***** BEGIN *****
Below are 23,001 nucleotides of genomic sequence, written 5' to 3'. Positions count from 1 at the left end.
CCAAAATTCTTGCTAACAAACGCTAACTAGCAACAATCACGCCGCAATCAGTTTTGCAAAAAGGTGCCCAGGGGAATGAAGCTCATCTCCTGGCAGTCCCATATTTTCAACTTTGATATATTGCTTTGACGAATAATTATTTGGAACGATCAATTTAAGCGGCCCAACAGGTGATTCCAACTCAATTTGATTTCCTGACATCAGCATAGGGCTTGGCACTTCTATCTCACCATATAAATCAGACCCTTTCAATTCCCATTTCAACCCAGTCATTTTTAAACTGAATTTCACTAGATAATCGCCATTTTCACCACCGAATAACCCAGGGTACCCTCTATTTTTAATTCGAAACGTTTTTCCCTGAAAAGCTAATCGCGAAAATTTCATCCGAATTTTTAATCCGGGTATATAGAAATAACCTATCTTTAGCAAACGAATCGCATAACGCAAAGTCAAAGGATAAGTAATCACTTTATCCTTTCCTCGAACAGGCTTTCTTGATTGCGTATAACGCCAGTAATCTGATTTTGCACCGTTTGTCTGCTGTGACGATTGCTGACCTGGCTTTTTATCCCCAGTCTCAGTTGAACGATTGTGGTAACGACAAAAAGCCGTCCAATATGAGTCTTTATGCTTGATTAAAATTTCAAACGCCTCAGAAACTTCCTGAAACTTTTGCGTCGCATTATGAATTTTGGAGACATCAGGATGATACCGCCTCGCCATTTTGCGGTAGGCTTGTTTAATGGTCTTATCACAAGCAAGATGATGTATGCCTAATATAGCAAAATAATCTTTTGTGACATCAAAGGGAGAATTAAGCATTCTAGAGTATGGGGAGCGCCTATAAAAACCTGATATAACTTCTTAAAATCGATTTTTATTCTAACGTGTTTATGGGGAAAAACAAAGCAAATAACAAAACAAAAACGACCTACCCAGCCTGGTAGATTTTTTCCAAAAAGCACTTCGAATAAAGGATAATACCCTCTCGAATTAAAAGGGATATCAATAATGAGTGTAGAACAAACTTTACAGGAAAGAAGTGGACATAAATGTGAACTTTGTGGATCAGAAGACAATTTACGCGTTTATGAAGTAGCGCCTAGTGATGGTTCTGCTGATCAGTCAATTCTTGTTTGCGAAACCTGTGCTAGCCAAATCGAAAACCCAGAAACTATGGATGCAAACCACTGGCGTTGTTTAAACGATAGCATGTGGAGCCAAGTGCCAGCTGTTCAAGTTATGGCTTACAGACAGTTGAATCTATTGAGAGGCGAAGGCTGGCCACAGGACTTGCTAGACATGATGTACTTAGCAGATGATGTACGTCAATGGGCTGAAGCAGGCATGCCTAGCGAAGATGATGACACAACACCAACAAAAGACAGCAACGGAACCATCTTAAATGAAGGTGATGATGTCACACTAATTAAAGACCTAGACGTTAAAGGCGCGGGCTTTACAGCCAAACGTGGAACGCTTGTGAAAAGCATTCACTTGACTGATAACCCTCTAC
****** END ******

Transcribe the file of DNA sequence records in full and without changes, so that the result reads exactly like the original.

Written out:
Below are 23,001 nucleotides of genomic sequence, written 5' to 3'. Positions count from 1 at the left end.
CCAAAATTCTTGCTAACAAACGCTAACTAGCAACAATCACGCCGCAATCAGTTTTGCAAAAAGGTGCCCAGGGGAATGAAGCTCATCTCCTGGCAGTCCCATATTTTCAACTTTGATATATTGCTTTGACGAATAATTATTTGGAACGATCAATTTAAGCGGCCCAACAGGTGATTCCAACTCAATTTGATTTCCTGACATCAGCATAGGGCTTGGCACTTCTATCTCACCATATAAATCAGACCCTTTCAATTCCCATTTCAACCCAGTCATTTTTAAACTGAATTTCACTAGATAATCGCCATTTTCACCACCGAATAACCCAGGGTACCCTCTATTTTTAATTCGAAACGTTTTTCCCTGAAAAGCTAATCGCGAAAATTTCATCCGAATTTTTAATCCGGGTATATAGAAATAACCTATCTTTAGCAAACGAATCGCATAACGCAAAGTCAAAGGATAAGTAATCACTTTATCCTTTCCTCGAACAGGCTTTCTTGATTGCGTATAACGCCAGTAATCTGATTTTGCACCGTTTGTCTGCTGTGACGATTGCTGACCTGGCTTTTTATCCCCAGTCTCAGTTGAACGATTGTGGTAACGACAAAAAGCCGTCCAATATGAGTCTTTATGCTTGATTAAAATTTCAAACGCCTCAGAAACTTCCTGAAACTTTTGCGTCGCATTATGAATTTTGGAGACATCAGGATGATACCGCCTCGCCATTTTGCGGTAGGCTTGTTTAATGGTCTTATCACAAGCAAGATGATGTATGCCTAATATAGCAAAATAATCTTTTGTGACATCAAAGGGAGAATTAAGCATTCTAGAGTATGGGGAGCGCCTATAAAAACCTGATATAACTTCTTAAAATCGATTTTTATTCTAACGTGTTTATGGGGAAAAACAAAGCAAATAACAAAACAAAAACGACCTACCCAGCCTGGTAGATTTTTTCCAAAAAGCACTTCGAATAAAGGATAATACCCTCTCGAATTAAAAGGGATATCAATAATGAGTGTAGAACAAACTTTACAGGAAAGAAGTGGACATAAATGTGAACTTTGTGGATCAGAAGACAATTTACGCGTTTATGAAGTAGCGCCTAGTGATGGTTCTGCTGATCAGTCAATTCTTGTTTGCGAAACCTGTGCTAGCCAAATCGAAAACCCAGAAACTATGGATGCAAACCACTGGCGTTGTTTAAACGATAGCATGTGGAGCCAAGTGCCAGCTGTTCAAGTTATGGCTTACAGACAGTTGAATCTATTGAGAGGCGAAGGCTGGCCACAGGACTTGCTAGACATGATGTACTTAGCAGATGATGTACGTCAATGGGCTGAAGCAGGCATGCCTAGCGAAGATGATGACACAACACCAACAAAAGACAGCAACGGAACCATCTTAAATGAAGGTGATGATGTCACACTAATTAAAGACCTAGACGTTAAAGGCGCGGGCTTTACAGCCAAACGTGGAACGCTTGTGAAAAGCATTCACTTGACTGATAACCCTCTAC